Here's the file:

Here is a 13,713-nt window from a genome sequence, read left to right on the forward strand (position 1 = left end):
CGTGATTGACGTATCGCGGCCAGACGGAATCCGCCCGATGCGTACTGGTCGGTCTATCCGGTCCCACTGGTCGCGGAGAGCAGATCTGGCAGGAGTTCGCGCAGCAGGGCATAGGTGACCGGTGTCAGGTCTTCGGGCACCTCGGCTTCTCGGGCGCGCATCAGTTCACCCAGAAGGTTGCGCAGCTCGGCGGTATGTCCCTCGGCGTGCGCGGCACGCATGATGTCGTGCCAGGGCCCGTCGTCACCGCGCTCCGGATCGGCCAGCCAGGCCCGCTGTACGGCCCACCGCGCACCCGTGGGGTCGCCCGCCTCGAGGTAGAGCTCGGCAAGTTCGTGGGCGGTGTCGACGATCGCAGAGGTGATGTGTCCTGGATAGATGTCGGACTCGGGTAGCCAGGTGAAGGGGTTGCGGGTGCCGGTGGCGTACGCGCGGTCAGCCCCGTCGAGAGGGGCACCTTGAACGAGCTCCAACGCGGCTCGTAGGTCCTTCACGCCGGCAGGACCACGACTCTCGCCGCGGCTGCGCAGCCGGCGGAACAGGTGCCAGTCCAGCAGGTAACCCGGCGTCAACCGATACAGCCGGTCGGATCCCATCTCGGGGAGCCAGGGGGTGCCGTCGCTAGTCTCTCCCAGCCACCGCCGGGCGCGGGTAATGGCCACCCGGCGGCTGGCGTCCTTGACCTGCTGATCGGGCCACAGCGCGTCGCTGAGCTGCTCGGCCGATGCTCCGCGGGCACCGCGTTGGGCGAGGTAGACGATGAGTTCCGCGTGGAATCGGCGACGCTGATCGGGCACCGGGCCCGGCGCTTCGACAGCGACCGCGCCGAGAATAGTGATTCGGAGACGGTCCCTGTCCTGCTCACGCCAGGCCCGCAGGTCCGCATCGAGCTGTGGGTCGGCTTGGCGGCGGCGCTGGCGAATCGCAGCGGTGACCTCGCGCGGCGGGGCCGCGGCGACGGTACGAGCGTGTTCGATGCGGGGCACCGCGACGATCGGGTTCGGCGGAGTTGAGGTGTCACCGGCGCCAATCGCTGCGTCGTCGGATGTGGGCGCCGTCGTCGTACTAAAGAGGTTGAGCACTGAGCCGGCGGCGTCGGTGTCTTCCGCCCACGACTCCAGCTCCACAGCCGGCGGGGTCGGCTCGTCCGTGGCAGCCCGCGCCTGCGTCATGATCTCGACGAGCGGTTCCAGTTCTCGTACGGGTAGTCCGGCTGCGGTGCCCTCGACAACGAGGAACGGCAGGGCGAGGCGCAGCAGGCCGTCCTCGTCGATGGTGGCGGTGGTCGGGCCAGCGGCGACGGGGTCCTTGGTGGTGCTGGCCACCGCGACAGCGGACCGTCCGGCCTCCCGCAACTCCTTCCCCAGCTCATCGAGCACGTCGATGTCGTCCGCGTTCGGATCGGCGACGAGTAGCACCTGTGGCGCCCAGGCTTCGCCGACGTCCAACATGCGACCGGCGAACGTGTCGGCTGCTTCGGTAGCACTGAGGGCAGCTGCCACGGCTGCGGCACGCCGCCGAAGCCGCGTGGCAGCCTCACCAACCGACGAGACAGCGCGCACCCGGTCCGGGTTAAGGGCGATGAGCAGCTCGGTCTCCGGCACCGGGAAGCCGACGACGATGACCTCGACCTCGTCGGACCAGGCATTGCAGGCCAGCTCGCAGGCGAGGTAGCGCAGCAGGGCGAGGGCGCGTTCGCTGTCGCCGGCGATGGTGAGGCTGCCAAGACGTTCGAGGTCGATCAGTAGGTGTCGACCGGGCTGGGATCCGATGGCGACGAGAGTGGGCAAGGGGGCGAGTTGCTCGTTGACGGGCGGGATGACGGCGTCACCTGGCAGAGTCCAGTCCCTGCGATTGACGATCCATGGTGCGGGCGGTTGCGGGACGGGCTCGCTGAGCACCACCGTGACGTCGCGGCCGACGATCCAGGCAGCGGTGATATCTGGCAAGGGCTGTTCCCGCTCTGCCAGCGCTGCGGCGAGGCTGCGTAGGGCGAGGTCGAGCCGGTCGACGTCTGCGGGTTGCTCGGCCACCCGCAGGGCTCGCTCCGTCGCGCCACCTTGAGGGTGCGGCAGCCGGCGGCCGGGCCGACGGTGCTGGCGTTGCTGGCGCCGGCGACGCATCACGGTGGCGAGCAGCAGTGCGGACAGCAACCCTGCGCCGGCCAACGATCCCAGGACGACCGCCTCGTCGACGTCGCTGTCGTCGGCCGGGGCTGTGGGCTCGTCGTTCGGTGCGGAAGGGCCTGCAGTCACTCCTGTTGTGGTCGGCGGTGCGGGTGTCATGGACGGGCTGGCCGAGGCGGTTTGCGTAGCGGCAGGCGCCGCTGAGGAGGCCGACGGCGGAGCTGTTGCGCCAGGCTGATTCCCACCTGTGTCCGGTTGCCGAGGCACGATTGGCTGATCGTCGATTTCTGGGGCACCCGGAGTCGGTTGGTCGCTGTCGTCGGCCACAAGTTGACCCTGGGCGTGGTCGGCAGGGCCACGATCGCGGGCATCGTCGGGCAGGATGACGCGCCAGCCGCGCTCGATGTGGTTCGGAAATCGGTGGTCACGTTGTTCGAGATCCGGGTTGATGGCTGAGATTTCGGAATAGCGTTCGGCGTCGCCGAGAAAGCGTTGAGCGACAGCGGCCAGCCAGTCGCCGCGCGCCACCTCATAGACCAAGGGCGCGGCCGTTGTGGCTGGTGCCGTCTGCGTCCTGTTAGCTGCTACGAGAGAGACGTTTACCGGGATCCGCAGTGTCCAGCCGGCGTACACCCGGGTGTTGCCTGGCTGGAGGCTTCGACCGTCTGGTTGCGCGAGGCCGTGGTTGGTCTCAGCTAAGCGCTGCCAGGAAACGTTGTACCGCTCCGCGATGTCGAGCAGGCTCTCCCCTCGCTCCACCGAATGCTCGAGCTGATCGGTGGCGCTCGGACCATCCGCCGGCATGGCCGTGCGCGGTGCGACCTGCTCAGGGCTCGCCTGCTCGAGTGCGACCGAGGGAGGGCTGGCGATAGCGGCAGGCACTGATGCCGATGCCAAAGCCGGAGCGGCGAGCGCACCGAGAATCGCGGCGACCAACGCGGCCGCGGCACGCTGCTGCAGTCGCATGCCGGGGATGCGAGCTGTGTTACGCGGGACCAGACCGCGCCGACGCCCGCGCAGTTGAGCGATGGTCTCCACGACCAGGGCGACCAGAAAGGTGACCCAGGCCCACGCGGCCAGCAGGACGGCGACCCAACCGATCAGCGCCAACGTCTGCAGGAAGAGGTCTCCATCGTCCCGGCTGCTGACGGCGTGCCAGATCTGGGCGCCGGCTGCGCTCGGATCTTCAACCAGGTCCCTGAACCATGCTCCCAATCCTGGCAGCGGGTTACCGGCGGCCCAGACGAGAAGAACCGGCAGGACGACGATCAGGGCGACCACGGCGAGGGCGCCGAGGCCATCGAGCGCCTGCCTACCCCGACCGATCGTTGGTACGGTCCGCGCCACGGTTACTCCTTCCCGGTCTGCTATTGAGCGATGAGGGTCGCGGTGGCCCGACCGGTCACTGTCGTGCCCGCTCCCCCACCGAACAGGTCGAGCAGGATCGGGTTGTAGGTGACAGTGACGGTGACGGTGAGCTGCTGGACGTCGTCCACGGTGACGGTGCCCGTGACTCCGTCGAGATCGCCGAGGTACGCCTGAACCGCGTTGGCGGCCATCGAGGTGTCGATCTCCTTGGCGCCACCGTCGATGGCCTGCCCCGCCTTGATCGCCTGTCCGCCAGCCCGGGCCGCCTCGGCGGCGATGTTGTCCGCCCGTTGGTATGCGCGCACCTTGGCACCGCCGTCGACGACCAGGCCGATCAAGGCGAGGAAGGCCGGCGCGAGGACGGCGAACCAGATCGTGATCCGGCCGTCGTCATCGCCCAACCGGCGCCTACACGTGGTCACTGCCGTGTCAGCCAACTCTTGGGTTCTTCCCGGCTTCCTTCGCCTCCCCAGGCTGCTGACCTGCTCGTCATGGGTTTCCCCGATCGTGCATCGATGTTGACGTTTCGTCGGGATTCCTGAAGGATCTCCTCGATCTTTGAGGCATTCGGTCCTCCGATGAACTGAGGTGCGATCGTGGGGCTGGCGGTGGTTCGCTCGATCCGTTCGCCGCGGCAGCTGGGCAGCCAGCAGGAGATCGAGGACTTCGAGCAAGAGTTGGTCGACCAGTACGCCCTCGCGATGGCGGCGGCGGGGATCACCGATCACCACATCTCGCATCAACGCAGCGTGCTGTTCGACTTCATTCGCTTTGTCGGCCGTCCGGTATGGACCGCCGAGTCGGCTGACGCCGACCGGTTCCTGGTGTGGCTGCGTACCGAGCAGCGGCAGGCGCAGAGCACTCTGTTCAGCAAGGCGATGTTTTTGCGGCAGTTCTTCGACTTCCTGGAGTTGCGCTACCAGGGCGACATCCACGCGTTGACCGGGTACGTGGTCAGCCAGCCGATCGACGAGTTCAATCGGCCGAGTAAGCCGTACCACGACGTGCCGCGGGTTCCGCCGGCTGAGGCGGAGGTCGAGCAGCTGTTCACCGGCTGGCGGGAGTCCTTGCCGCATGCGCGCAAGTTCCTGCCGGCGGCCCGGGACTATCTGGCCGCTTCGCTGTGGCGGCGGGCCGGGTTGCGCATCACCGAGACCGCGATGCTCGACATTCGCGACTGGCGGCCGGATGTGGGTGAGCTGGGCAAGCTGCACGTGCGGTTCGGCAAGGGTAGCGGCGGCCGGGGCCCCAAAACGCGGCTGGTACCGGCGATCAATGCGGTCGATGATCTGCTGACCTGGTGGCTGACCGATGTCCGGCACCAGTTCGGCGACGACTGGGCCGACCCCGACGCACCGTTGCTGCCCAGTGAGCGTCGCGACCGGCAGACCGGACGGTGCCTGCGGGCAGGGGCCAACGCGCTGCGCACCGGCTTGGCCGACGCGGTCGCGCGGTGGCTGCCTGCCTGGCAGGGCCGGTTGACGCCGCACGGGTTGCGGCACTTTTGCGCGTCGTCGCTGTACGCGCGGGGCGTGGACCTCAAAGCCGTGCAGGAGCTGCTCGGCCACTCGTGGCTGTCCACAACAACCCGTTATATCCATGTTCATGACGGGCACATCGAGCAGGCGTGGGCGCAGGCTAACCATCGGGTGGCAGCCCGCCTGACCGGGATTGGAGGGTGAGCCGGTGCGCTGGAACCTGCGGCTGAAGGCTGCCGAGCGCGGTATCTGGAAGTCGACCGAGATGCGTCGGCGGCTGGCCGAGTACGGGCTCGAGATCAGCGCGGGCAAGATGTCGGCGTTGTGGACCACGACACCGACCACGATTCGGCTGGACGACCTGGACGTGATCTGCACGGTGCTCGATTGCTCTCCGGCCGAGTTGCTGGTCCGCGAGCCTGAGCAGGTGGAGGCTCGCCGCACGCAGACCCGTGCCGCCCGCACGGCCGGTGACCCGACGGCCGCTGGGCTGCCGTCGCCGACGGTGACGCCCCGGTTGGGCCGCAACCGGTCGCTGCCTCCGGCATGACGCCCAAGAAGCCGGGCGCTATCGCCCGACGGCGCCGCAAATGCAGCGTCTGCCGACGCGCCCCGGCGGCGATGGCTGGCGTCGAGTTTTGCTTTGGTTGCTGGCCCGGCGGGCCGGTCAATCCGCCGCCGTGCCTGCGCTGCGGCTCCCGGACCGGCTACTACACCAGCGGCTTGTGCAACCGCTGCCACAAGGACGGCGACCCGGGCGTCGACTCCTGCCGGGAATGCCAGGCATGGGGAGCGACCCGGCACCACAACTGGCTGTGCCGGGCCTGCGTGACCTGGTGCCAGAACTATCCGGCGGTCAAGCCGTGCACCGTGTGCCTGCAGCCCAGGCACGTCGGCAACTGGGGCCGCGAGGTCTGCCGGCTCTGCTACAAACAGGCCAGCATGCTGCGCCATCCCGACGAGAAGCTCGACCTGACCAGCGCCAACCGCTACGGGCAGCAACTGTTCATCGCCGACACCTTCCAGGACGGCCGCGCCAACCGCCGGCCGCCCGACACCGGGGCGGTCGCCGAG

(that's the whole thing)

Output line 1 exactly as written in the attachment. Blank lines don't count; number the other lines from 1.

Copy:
Here is a 13,713-nt window from a genome sequence, read left to right on the forward strand (position 1 = left end):